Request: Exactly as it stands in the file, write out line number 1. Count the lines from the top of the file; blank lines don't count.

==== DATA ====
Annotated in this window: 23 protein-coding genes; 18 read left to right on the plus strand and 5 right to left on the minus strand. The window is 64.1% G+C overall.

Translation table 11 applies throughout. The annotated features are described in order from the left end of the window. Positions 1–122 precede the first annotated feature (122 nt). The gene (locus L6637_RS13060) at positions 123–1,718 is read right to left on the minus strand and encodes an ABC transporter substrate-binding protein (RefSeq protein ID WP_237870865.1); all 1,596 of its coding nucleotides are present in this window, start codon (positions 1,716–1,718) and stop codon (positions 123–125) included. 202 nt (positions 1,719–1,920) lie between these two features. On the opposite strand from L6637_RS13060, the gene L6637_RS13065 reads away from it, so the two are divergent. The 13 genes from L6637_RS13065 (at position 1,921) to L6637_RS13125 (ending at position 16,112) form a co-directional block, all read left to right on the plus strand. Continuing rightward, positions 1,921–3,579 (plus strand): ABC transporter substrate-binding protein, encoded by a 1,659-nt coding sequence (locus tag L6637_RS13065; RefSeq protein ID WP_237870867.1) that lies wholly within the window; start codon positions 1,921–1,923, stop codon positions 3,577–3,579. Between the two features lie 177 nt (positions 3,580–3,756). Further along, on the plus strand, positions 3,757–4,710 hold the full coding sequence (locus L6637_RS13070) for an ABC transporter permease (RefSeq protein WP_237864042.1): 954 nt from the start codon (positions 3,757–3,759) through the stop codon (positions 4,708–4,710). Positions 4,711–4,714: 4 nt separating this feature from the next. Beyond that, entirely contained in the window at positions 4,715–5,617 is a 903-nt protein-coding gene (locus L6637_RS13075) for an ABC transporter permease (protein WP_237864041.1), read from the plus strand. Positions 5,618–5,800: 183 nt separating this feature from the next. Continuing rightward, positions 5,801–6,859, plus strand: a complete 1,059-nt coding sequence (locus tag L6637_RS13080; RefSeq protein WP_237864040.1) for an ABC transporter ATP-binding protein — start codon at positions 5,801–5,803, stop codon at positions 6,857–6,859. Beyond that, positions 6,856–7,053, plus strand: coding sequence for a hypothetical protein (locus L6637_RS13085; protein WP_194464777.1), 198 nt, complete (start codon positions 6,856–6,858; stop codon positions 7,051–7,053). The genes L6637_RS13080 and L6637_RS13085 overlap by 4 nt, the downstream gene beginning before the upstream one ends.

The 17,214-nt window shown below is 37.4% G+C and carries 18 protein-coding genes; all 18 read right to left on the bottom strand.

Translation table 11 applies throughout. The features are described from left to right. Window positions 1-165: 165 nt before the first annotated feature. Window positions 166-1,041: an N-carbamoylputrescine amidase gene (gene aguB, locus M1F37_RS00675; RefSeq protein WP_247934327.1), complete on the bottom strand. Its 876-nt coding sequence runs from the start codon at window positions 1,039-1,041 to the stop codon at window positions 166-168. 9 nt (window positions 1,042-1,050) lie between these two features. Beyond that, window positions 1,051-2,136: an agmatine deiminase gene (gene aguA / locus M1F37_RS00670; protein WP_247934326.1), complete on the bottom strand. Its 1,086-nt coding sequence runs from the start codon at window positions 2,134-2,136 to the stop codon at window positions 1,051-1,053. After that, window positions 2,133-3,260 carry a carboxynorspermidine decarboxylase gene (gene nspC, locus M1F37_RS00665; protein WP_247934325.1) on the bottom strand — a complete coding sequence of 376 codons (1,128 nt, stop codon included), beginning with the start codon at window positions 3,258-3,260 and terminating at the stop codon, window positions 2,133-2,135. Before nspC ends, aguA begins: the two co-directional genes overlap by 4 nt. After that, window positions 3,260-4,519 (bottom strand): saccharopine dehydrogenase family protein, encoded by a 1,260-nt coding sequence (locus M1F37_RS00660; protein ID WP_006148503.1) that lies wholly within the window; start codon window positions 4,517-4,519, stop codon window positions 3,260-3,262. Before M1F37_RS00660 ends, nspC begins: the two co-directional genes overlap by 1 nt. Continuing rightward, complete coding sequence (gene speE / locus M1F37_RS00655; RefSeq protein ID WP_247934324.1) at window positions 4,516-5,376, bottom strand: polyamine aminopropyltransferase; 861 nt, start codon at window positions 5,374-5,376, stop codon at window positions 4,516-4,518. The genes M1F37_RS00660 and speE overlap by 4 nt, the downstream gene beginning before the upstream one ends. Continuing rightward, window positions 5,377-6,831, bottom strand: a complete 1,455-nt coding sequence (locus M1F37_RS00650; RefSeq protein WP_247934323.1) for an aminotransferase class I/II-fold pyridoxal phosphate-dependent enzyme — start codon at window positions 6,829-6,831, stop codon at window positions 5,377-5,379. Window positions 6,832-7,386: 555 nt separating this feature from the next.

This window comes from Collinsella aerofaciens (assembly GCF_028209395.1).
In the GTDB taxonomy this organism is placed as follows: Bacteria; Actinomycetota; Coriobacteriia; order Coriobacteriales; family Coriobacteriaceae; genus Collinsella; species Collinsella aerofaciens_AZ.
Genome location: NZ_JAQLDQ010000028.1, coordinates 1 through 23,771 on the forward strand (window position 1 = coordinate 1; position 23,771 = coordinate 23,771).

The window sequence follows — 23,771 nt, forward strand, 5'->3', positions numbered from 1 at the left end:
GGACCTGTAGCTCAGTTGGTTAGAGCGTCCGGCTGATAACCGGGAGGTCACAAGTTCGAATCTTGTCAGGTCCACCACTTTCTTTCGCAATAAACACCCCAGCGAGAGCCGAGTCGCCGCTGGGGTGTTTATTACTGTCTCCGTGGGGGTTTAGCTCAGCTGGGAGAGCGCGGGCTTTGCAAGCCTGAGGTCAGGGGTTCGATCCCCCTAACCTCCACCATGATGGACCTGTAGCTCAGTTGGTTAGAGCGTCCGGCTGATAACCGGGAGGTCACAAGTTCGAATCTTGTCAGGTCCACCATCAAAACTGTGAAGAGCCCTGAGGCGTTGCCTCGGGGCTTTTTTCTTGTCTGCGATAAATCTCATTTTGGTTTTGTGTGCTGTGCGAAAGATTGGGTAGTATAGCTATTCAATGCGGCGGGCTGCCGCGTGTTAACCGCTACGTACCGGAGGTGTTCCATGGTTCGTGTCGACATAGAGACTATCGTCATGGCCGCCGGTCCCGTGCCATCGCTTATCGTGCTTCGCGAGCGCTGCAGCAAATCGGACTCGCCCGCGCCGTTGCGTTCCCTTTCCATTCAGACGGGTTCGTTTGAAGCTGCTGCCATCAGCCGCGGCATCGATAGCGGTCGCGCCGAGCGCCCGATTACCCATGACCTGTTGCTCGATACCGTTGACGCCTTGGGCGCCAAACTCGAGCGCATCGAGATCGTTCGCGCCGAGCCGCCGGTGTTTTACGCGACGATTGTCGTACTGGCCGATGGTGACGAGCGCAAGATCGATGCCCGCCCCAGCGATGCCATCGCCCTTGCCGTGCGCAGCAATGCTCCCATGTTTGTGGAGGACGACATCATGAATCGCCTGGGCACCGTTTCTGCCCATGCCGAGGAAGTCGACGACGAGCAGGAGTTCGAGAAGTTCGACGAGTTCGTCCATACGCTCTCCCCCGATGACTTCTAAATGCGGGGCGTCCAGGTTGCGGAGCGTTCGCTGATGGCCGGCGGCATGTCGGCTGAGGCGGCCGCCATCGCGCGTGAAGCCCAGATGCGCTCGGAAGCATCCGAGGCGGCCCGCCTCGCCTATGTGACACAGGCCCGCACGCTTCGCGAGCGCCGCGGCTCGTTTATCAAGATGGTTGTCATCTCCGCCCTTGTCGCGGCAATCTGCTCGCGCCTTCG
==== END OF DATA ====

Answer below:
Annotated in this window: 23 protein-coding genes; 18 read left to right on the plus strand and 5 right to left on the minus strand. The window is 64.1% G+C overall.